A police incident report says Adenbroth intended to write down the names of the artists and call police on them, apparently not believing that they had been commissioned to paint the murals. Witnesses said he was cursing at the artists and threatening to come back overnight and paint over the murals.

Ultimately police issued no citations, saying both the artwork and Adenbroth’s harassment of the artists were protected free speech. 

Witnesses said Adenbroth was there for 30-40 minutes and ultimately left without further incident.

The encounter received wide attention on social media as both of Caire’s parents are prominent Madison leaders — Lisa Peyton-Caire is founder and CEO of the Foundation for Black Women’s Wellness, and Kaleem Caire is founder and CEO of One City School — and both shared their frustration and upset through their social media channels, prompting an outpouring of public support.

According to this Linkedin profile, Adenbroth was a vice president at EMS Industrial, which posted Monday afternoon that he was no longer employed there. Kaleem Caire said Tuesday that he had spoken with EMS CEO Kevin Femal who confirmed Adenbroth had been fired.

Caire also said femal “deserves a shout-out for speaking with every citizen who called him and for taking swift action after seeing the video. Other CEOs could learn from him.”

“I was moved to tears”

Mielke and Caire both said they’ve been artists their whole lives, but have only become public, professional artists in the wake of Black Lives Matter protests in Madison.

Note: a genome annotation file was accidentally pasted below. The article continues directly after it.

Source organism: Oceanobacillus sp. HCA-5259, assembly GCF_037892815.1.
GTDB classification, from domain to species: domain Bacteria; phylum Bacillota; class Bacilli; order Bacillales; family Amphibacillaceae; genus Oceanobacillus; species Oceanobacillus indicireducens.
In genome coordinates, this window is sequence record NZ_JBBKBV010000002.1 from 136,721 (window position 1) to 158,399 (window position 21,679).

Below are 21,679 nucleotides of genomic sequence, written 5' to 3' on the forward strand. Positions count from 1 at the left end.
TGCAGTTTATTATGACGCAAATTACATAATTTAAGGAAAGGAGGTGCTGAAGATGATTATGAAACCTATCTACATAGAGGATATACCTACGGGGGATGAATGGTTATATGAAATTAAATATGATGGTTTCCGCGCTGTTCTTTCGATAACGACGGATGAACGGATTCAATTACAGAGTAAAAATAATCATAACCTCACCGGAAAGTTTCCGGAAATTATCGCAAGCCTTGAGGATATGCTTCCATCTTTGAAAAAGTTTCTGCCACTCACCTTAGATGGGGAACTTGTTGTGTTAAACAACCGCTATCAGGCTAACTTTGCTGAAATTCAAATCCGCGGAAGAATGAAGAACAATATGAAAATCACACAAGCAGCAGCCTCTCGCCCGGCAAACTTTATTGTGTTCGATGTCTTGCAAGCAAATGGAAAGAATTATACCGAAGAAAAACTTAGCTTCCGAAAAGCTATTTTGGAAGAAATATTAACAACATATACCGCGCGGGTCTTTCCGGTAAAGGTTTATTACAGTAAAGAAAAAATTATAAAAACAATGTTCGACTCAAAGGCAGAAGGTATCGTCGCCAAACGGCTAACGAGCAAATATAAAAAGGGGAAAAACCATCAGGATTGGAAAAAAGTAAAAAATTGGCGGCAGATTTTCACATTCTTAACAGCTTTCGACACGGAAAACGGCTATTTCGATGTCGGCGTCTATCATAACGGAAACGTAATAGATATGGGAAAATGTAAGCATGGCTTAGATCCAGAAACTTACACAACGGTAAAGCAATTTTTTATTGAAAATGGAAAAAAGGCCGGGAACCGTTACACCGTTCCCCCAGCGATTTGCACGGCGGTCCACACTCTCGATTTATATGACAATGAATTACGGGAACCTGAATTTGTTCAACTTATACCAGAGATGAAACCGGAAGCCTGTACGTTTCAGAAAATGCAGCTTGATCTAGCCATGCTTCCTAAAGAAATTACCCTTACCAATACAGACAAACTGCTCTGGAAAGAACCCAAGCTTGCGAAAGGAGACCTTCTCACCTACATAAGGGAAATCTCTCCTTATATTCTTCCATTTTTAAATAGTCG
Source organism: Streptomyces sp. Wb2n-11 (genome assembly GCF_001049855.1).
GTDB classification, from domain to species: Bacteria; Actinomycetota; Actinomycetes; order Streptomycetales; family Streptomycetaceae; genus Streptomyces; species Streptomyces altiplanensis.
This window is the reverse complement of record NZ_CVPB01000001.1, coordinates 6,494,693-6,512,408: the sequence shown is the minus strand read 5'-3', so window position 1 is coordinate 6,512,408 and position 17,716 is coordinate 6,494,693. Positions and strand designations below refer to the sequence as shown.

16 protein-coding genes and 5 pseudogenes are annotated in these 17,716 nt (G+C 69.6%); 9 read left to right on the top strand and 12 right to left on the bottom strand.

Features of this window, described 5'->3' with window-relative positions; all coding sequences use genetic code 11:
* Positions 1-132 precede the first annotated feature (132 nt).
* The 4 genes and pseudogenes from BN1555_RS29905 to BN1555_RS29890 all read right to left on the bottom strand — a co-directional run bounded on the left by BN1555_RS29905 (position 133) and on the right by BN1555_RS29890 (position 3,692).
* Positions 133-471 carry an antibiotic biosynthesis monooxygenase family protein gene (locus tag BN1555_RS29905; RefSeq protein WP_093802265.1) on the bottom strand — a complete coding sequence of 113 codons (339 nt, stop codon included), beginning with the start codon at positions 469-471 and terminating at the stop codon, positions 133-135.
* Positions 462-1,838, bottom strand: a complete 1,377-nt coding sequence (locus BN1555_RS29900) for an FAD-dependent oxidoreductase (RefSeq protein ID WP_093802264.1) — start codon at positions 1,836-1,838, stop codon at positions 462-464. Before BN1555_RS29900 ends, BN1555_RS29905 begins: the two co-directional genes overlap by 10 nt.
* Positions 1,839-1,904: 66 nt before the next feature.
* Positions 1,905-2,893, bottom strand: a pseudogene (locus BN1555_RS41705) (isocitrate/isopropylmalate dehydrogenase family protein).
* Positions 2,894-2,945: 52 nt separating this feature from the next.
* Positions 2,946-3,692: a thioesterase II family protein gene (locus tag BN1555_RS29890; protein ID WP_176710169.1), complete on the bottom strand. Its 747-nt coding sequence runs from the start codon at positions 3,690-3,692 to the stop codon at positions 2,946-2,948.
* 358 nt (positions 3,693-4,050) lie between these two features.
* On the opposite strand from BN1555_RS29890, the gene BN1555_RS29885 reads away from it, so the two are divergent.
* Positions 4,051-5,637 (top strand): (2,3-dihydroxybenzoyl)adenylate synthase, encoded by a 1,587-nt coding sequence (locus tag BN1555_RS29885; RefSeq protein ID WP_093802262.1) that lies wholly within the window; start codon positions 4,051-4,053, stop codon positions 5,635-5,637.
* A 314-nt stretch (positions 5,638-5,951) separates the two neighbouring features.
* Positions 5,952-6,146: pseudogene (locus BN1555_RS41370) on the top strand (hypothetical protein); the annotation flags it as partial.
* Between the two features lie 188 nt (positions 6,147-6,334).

After protests become destructive of downtown businesses in late May and early June, storefronts on State Street were boarded up, and the City of Madison commissioned artists of color to paint murals on the plywood. 

“I was new to this ‘putting my art out’ thing. I was new to all of this local artists stuff,” Caire said. “So I didn’t even know what I was getting myself into, but I did see a couple of friends of mine actually made some art on State Street … And then I saw them sharing on Facebook and I immediately was just like, ‘I can do that.’ I felt called to do it because it came from what’s been happening. And I was just like, ‘You know what? I’m really passionate about everything that’s been going on. And I just feel like this could be my time.’”

Caire jumped at the opportunity to paint two murals, commissioned by the City of Madison — one on Overture Center for the Arts in the 200 block of State Street, and one on University Bookstore at the corner of State and Lake Streets. She soon realized she might need some help.